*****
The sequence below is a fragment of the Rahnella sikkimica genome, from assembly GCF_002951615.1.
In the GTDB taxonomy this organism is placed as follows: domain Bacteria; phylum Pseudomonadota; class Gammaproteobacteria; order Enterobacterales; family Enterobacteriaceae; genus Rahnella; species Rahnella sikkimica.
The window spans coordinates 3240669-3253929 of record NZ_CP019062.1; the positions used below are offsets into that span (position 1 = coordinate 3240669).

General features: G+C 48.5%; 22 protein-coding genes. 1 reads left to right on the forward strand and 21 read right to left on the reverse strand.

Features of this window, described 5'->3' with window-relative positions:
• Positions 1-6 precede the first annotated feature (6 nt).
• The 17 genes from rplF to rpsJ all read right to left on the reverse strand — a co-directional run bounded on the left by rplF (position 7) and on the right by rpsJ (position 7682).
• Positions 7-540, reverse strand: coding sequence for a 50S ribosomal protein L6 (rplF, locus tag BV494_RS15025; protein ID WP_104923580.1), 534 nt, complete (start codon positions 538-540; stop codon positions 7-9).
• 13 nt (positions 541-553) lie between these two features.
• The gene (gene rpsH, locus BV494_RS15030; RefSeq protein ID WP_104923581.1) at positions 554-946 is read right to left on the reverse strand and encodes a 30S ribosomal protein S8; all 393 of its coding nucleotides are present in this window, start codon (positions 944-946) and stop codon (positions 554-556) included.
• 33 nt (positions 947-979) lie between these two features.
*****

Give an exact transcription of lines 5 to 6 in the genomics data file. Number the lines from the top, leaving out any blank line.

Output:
Features of this window, described 5'->3' with window-relative positions:
• Positions 1-6 precede the first annotated feature (6 nt).